At night, the temp/dew point is quite close (sometimes none in the wee AM) and that is not conducive for evaporation......that is a layman's opinion.
    Well that certainly makes sense if evaporation is what we're going for. More aeration, more evaporation. I guess the only way to know is to switch up my timer and run my 5 hour nighttime water features in the heat of the day (say, noon to 5 or 1 to 6). I think I'll try it out and report back AFTER July 4th weekend. I'm sure enjoying my cool water temps at the moment!
    15,000 gallon free form Viking fiberglass pool. Hayward Star-Clear Plus C12002 cartridge filter. Hayward Swim Pure Plus T-15 SWG. Testing with TF-100 Kit. 2 speed 1.5HP Supreme pump. Dolphin Nautilus robotic cleaner

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    Mod Squad pooldv's Avatar
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    Re: Cooling the pool

    Good deal! We need some data. I tend to think running at night is better because you expose the water to lower temps. But, the evaporation theory is logical, spock.
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    Re: Cooling the pool

    I think we can solve this with empirical data. The fountain is acting like a refrigeration system, so really what you want to measure is the delta T (delta temperature across the return temperature and the temp of the water from the fountain as it lands right on the pool surface). It's difficult to measure accurately, but my kitchen thermometer shows around 2 - 4 degrees F. I thought it would be more than that. But if you can pull a larger delta T at night, you will have better cooling performance. But my money is on the evaporative cooling effect that you can get during the day with the lower humidity values.

    Also daytime fountains have fringe benefits: you can swim underneath them and get the full cooling effect raining down on your head! Very refreshing. Also they look cool and makes soothing sounds.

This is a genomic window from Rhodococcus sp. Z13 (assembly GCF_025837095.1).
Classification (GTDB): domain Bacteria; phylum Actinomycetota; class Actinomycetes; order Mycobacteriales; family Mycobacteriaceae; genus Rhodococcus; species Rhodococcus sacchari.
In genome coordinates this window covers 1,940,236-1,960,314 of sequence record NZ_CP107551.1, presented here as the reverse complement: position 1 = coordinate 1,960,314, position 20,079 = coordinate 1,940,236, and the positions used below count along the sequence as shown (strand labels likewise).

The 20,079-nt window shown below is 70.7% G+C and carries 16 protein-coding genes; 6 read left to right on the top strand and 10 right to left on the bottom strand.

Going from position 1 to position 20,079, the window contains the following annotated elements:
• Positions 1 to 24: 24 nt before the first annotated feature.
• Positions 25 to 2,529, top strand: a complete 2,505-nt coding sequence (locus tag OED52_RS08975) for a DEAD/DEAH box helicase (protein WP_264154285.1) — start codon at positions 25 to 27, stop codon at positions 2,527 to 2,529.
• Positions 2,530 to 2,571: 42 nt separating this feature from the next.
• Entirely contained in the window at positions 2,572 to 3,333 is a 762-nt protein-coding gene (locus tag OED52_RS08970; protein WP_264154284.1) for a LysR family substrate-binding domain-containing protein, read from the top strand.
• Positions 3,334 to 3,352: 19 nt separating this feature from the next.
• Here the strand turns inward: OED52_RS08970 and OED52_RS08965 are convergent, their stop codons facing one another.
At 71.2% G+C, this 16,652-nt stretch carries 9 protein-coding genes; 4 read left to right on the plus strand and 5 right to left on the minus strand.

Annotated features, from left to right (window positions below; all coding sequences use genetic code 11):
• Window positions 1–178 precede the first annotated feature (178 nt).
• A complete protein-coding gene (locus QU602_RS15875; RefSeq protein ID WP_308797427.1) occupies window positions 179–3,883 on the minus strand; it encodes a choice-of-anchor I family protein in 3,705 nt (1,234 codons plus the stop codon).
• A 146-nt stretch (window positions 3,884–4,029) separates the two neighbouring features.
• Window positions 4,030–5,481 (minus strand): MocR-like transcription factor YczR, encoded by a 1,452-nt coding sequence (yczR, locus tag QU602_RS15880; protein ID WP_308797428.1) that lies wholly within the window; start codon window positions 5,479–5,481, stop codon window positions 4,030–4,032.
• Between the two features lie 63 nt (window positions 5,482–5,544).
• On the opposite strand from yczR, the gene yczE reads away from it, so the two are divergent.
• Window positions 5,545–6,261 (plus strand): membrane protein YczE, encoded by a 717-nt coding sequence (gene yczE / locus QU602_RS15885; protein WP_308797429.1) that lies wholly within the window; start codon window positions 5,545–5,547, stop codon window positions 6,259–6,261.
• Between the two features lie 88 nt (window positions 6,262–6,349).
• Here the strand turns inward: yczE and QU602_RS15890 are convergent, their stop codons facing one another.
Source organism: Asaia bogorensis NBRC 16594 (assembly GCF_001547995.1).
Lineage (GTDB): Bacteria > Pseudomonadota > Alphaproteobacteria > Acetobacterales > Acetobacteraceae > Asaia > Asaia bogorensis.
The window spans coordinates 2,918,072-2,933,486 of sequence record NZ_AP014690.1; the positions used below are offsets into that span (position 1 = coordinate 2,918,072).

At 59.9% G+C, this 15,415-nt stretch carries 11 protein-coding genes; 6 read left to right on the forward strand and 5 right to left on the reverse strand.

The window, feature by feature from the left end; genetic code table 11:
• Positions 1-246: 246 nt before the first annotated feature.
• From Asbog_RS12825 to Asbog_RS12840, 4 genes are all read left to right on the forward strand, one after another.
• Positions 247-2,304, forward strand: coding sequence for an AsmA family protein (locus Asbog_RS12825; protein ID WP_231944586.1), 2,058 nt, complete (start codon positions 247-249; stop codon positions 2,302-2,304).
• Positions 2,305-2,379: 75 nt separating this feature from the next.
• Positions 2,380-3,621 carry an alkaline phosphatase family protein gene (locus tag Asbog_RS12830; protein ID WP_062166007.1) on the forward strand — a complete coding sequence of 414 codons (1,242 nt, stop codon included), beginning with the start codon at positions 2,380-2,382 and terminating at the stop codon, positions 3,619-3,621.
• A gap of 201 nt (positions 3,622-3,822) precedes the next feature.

20K gallon vinyl inground pool, Hayward Pro Series sand filter, 1 HP pump, Taylor K-2006

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    Re: Cooling the pool

    Fringe benefits hafta count for something.
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    Re: Cooling the pool

    The other fringe benefit is that I was able to aim it at at dead spot in the pool where there aren't any returns. So where the water lands it spreads out with high velocity on the surface. It has really improved the circulation in the pool and I have less debris floating and sinking there. It does pull the pH higher a bit, which is a downside on a BBB system I guess. Lower alkalinity helps with that (mine is 70).

    For $12 you just cannot go wrong here.
    20K gallon vinyl inground pool, Hayward Pro Series sand filter, 1 HP pump, Taylor K-2006

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    Re: Cooling the pool

    Quote Originally Posted by C3Cl3N3O3 View Post
    The other fringe benefit is that I was able to aim it at at dead spot in the pool where there aren't any returns. So where the water lands it spreads out with high velocity on the surface. It has really improved the circulation in the pool and I have less debris floating and sinking there. It does pull the pH higher a bit, which is a downside on a BBB system I guess. Lower alkalinity helps with that (mine is 70).

    For $12 you just cannot go wrong here.
    my TA is 70 also and I have noticed just a slight drift. Have you ran it at night also vs. the day?
    15,000 gallon free form Viking fiberglass pool. Hayward Star-Clear Plus C12002 cartridge filter. Hayward Swim Pure Plus T-15 SWG. Testing with TF-100 Kit. 2 speed 1.5HP Supreme pump. Dolphin Nautilus robotic cleaner

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    Re: Cooling the pool

    Quote Originally Posted by nlindelldc View Post
    my TA is 70 also and I have noticed just a slight drift. Have you ran it at night also vs. the day?
    No I sure haven't. It runs along with my pump for 10 hrs during the day (which I may drop to 8 this year once things settle out).

    But if somebody else wants to run the experiments and post the results I'd love to see them.
    20K gallon vinyl inground pool, Hayward Pro Series sand filter, 1 HP pump, Taylor K-2006

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    Re: Cooling the pool

    Please forgive the silly question... So I guess a fountain cools quicker than just throwing the hose in the pool?
    16x48 Intex Ultra Pool